In a separate case, the Seebachans sued State Farm Insurance for their role in the negligent repair. Their attorney stated, “John Eagle did not repair the subject 2010 Honda Fit to Honda’s body repair specifications due to State Farm’s instructions, threats, and/or coercion.” State Farm denied that it forced John Eagle to use deadly, dangerous, unproven, and untested adhesive rather than welds. That case was settled out of court.

—Matthew and Marcia Seebachan v. John Eagle Collision Center, 2017

This article is featured in the November/December 2019 issue of The Saturday Evening Post. Subscribe to the magazine for more art, inspiring stories, fiction, humor, and features from our archives.

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You Be the Judge: Who Got (Your) Mail?

After John Ajemian was tragically killed in a bicycle accident in 2006, his brother Roger, who had set up an email account for his brother in 2002 and occasionally shared it, wanted to access the account in order to contact John’s friends and associates about his untimely death. Unfortunately, Roger could not remember the password.

John, 43, died without a will and left no instructions regarding his property, including how to access his Yahoo email account, so Roger and his sister, Marianne, who were appointed as coadministrators of John’s estate, requested assistance from Yahoo. In response, Yahoo declined to provide access to the account, citing a federal law, the Stored Communications Act (SCA), which prohibits providers from disclosing the contents of electronic communications stored in their system unless there is lawful consent by the owner of the content. Yahoo explained it could provide basic subscriber information if they had a court order mandating disclosure to the account holder’s personal representatives, but cautioned that even with such an order, Yahoo’s Terms of Service (TOS) agreement governing John’s email account provided Yahoo with the discretion to reject the personal representative’s request.

In 2007, the administrators filed a complaint in the Probate and Family Court of Norfolk County, seeking to compel Yahoo to disclose John’s account records. Yahoo provided them with John’s subscriber information and email header data, but not the emails themselves. In 2009, the administrators filed a second action seeking “complete and unfettered access to the contents of the account,” claiming that the emails were property of John’s estate and that its administrators should have unlimited access to the content of the account.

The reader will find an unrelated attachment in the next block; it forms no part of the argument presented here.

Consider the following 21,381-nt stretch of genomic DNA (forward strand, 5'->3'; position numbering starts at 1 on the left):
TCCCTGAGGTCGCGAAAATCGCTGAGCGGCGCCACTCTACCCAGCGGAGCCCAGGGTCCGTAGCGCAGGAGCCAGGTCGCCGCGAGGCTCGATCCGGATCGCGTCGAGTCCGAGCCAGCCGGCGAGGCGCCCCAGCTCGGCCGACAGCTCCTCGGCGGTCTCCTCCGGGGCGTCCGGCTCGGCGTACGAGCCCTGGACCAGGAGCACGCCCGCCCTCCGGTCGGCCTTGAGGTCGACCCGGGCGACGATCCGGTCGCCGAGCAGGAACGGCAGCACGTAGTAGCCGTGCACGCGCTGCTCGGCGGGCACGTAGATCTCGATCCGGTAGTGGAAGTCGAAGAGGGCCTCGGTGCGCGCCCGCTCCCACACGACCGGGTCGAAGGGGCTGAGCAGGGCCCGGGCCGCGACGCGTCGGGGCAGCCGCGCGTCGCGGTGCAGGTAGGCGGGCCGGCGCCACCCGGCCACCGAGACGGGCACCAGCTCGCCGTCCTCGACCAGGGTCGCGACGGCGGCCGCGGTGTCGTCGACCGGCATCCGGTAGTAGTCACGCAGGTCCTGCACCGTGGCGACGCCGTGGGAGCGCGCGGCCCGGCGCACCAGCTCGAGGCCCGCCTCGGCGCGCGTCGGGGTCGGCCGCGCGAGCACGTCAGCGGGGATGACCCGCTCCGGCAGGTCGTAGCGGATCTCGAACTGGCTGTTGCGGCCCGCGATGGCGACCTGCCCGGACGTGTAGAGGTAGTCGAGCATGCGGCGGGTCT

The parties were in litigation for nearly a decade. The ultimate question was whether John’s emails were property of his estate and, as such, an administrator or executor could give consent to release the digital assets in accordance with the Stored Communications Act.

Throughout the proceedings, Yahoo claimed no ownership of John’s email content before or after his death. Yahoo maintained that according to the TOS agreement, John’s email account was not transferable and should have been terminated and the contents deleted upon receipt of the death certificate. The company maintained that the comprehensive set of privacy rights of the SCA should be followed, arguing that any exception by a probate court would degrade the privacy of millions of Americans the moment they die. In this case, they warned, complete control to publish or keep the emails confidential shifts to the estate administrator, who could be a trusted family friend or a complete stranger to the decedent.

How Would You Rule?

On October 16, 2017, the Supreme Judicial Court of Massachusetts held that personal representatives may provide lawful consent on a decedent’s behalf. The issue of the enforceability of Yahoo’s Terms of Service agreement was remanded to the Massachusetts Probate and Family Court for further proceedings. On March 26, 2018, the United States Supreme Court denied Yahoo’s appeal.

With many legal issues yet to be decided, people should create a plan for digital assets in the same way they would treat any other valuable tangible or intangible asset.

This article appears in the September/October 2018 issue of The Saturday Evening Post. Subscribe to the magazine for more art, inspiring stories, fiction, humor, and features from our archives.